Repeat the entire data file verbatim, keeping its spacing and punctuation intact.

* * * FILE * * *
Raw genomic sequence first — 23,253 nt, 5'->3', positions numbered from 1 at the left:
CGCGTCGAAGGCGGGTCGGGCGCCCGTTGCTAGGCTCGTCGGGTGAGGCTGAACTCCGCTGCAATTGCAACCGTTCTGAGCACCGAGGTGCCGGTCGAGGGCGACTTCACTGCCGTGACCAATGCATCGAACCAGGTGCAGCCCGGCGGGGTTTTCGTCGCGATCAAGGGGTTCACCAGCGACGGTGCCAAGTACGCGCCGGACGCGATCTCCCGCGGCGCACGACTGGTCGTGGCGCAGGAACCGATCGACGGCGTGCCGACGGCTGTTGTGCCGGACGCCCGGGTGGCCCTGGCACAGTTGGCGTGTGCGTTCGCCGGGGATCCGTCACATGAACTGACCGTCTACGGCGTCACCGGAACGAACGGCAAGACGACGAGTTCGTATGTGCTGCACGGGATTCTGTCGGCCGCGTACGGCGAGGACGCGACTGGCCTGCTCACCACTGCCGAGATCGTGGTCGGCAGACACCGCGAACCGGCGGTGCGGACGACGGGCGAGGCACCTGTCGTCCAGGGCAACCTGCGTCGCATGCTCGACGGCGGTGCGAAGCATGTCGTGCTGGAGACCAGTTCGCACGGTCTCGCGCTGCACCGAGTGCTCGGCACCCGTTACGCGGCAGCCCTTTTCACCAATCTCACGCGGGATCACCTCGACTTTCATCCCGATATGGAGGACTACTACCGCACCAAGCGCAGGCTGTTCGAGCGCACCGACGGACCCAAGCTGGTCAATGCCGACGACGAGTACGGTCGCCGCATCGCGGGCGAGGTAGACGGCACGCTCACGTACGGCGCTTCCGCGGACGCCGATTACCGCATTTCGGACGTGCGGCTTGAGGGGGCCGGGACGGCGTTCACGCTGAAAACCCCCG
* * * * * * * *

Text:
Raw genomic sequence first — 23,253 nt, 5'->3', positions numbered from 1 at the left:
CGCGTCGAAGGCGGGTCGGGCGCCCGTTGCTAGGCTCGTCGGGTGAGGCTGAACTCCGCTGCAATTGCAACCGTTCTGAGCACCGAGGTGCCGGTCGAGGGCGACTTCACTGCCGTGACCAATGCATCGAACCAGGTGCAGCCCGGCGGGGTTTTCGTCGCGATCAAGGGGTTCACCAGCGACGGTGCCAAGTACGCGCCGGACGCGATCTCCCGCGGCGCACGACTGGTCGTGGCGCAGGAACCGATCGACGGCGTGCCGACGGCTGTTGTGCCGGACGCCCGGGTGGCCCTGGCACAGTTGGCGTGTGCGTTCGCCGGGGATCCGTCACATGAACTGACCGTCTACGGCGTCACCGGAACGAACGGCAAGACGACGAGTTCGTATGTGCTGCACGGGATTCTGTCGGCCGCGTACGGCGAGGACGCGACTGGCCTGCTCACCACTGCCGAGATCGTGGTCGGCAGACACCGCGAACCGGCGGTGCGGACGACGGGCGAGGCACCTGTCGTCCAGGGCAACCTGCGTCGCATGCTCGACGGCGGTGCGAAGCATGTCGTGCTGGAGACCAGTTCGCACGGTCTCGCGCTGCACCGAGTGCTCGGCACCCGTTACGCGGCAGCCCTTTTCACCAATCTCACGCGGGATCACCTCGACTTTCATCCCGATATGGAGGACTACTACCGCACCAAGCGCAGGCTGTTCGAGCGCACCGACGGACCCAAGCTGGTCAATGCCGACGACGAGTACGGTCGCCGCATCGCGGGCGAGGTAGACGGCACGCTCACGTACGGCGCTTCCGCGGACGCCGATTACCGCATTTCGGACGTGCGGCTTGAGGGGGCCGGGACGGCGTTCACGCTGAAAACCCCCG